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Thread: Cerebelar Abiotrophy

  1. #1
    Join Date
    May 2009
    Westen Suburbs, Melbourne

    Default Cerebelar Abiotrophy

    Has anyone had experience with this?
    I have a BC just come into my care with the ailment.
    He's had a vet visit and the condition has been discussed.
    I Initially took him on to be a mate for our other BC but the new little
    guy is very aggressive towards Rambo.
    Anyone else dealt with this?
    Your experiences?
    Any solutions you found?

  2. #2


    Hi 'Rambo'smum' - very very sorry to be reading this.

    What has your vet said about all of this ?

    How old is your new BC and how severe are the symptoms ?

    The prognosis for the dog longterm is not good and there is no known cure. Some dogs can live a somewhat reasonable but limited life - depending on the severity of the symptoms. But - eventually - for their own sake - they need to be given their 'wings'.

    I wish you - Heaps of Good Luck Wishes and Heaps of !

  3. #3
    Join Date
    May 2009
    Westen Suburbs, Melbourne


    well thats what I have been wondering.......I've only had him a month, but see a slow deterioration.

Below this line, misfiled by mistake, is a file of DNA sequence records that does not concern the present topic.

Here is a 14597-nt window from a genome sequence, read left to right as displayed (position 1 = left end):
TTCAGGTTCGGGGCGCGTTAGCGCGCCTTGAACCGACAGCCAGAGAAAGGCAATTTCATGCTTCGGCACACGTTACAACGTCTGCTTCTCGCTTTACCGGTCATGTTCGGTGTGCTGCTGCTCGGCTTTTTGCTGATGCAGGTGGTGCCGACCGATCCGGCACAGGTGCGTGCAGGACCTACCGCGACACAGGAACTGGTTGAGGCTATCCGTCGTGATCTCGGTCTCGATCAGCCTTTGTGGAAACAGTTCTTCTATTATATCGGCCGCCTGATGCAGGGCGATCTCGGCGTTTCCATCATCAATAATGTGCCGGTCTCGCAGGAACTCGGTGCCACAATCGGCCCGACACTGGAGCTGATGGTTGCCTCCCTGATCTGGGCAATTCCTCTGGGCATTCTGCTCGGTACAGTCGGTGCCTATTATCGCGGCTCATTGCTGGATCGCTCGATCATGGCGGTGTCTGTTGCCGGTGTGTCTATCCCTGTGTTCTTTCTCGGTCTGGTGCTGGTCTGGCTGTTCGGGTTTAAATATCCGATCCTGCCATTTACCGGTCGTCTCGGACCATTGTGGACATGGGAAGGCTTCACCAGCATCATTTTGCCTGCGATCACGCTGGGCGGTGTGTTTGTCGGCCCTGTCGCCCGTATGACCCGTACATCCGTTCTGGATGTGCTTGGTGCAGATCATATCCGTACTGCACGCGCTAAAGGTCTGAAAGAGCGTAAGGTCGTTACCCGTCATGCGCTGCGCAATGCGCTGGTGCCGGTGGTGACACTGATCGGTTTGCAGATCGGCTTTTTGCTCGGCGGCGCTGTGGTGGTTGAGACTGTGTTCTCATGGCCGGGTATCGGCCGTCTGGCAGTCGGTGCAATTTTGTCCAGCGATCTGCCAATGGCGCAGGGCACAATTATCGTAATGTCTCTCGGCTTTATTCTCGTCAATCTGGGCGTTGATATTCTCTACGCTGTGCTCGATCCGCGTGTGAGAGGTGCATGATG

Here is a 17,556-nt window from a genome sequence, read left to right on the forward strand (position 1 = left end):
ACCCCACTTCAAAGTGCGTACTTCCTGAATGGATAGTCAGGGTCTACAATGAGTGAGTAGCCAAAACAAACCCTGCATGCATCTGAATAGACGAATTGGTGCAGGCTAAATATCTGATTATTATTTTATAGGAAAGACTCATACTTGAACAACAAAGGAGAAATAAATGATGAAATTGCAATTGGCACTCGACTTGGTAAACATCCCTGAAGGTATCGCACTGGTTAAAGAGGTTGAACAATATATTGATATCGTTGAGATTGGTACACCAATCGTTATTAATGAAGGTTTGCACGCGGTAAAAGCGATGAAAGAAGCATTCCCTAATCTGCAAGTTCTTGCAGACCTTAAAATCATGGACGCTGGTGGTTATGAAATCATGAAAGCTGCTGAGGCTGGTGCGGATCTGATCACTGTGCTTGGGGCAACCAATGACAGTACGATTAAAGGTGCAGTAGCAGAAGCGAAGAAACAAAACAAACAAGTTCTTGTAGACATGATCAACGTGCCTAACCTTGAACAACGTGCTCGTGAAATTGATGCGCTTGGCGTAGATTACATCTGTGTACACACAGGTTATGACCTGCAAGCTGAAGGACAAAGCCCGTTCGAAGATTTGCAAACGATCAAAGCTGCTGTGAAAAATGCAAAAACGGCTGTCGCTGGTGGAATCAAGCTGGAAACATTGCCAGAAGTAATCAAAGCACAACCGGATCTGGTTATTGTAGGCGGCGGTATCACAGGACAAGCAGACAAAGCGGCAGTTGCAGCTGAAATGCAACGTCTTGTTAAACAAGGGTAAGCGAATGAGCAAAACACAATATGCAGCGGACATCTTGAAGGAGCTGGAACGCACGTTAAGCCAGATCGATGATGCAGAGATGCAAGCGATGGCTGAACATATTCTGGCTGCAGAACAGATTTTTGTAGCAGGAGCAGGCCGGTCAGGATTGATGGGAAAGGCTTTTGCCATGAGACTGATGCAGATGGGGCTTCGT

Drover is 6 yrs old. And from information from the last owner he was dumped at their place at "around" 12 months old
    and has this condition. I have no proof to confirm this story either way.
    Vet has said it is a "dying" of the brain so yes, his life expectanty is much shorter.
    My immediate concern is the aggression he shows towards our first dog.
    In the home environment i have to keep both of them separated. Out on walks they get along fine.
    Drover falls down a lot and hits his head a lot on things, but just gets up and keeps going.
    But his wobbliness and the falling down is occuring more and with more gusto.

    I guess I can just make his lfe as comfortable as possible. And do what i have to do when the time calls for it.
    Bit annoyed really. Although I did agree to take him on......the past owner couldn't get rid of him quick enough.
    Anyway, he's with me now so I must deal with it.
    Its just the situation with our other dog that concerns me.

  4. #4
    Join Date
    Aug 2011
    Bundaberg QLD